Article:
31 See generally Jesse J. Norris, Why Dylann Roof Is a Terrorist Under Federal Law, and Why It Matters, 54 Harv. J. Legis. 259 (2017).
32 Southers, supra note 19.
33 See generally Farah Peterson, Foreword, 104 Va. L. Rev. Online 1 (2018).
34 See Mark Juergensmeyer, Christian Violence in America, 58 Annals Am. Acad. Pol. & Soc. Sci. 88, 95-98 (1998); see generally Dobratz and Shanks-Meile, supra note 29.
35 Jackie Calmes, Trump responds to Charlottesville violence with vague statements blaming “many sides,” L.A. Times, April 17, 2017, https://www.latimes.com/politics/la-pol-updates-trump-tweets-charlottesville-violence-htmlstory.html.
36 See supra note 18 and accompanying text.
37 On Black nationalism, see Keisha N. Blain, Set the World on Fire: Black Nationalist Women and the Global Struggle for Freedom 5 (2018) (noting that while “black nationalism is neither static nor monolithic,” its core tenets encompass “racial separatism, black pride and unity, political self-determination, and economic self-sufficiency”); for background see generally Is It Nation Time? Contemporary Essays on Black Power and Black Nationalism (Eddie S. Glaude, Jr., ed., 2002); Rod Bush, We Are Not What We Seem: Black Nationalism and Class Struggle in the American Century (2000).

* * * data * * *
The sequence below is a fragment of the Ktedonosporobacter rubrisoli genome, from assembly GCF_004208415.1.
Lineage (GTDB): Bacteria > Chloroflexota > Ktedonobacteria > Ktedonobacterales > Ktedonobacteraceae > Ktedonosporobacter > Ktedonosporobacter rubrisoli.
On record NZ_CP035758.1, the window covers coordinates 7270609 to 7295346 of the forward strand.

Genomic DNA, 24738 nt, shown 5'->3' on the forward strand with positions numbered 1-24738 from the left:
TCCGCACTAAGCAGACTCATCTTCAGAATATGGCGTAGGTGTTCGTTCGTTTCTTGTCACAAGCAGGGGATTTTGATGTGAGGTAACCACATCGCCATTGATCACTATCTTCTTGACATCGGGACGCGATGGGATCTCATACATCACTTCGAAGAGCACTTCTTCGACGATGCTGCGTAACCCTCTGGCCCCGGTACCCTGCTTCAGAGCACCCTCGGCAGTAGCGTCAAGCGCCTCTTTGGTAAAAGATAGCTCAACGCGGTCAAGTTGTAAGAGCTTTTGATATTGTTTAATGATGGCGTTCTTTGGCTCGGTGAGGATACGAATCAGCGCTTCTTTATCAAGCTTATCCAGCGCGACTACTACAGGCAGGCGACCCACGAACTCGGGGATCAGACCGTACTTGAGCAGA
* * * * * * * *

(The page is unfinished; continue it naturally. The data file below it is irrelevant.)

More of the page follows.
38 FBIReport, supra note 3 at 2.
39 Ibid. at 4-6. The report goes on to state that “BIE violence peaked in the 1960s and 1970s in response to changing socioeconomic attitudes and treatment of blacks during the Civil Rights Movement,” providing “criminal incidents” involving the Black Liberation Army as its sole examples. Ibid. at 6.
40 Fatal Force, Wash. Post, https://www.washingtonpost.com/graphics/national/police-shootings-2016/.
41 Anti-Defamation League, ADL Report: White Supremacist Murders More Than Doubled in 2017, Jan. 17, 2018 , https://www.adl.org/news/press-releases/adl-report-white-supremacist-murders-more-than-doubled-in-2017.
42 Blain, supra note 37 at 6.
43 FBIReport, supra note 3 at 2 fn. b.
44 Gary Peller, Race Consciousness, 1990 Duke L.J. 758, 760 (referencing a 1963 speech found at Malcolm X, Malcolm X Speaks 31 (1965)).
45 See, e.g., Meshea L. Poore, The Power of One, 2018-Wtr W. Va. Law. 6 (2017-2018) (describing individual actions capable of overcoming hate and fear in the interest of a racially harmonious America).
46 I am using the term “state” to refer to the political constructs currently recognized as the primary actors in international law and “nation” to refer to the perhaps 5,000 peoples who see themselves as such based on their common history, culture, language, and/or geographic ties. See generally Bernard Neitschmann, The Fourth World: Nations Versus States, in Reordering the World: Geopolitical Perspectives on the Twenty-First Century 237 (George J. Demko & William B. Wood, eds., 1994).
47 See, e.g., David Brooks, The Retreat to Tribalism, N.Y. Times, Jan. 1, 2018 (lamenting that “we’ve regressed from a sophisticated moral ethos to a primitive one”),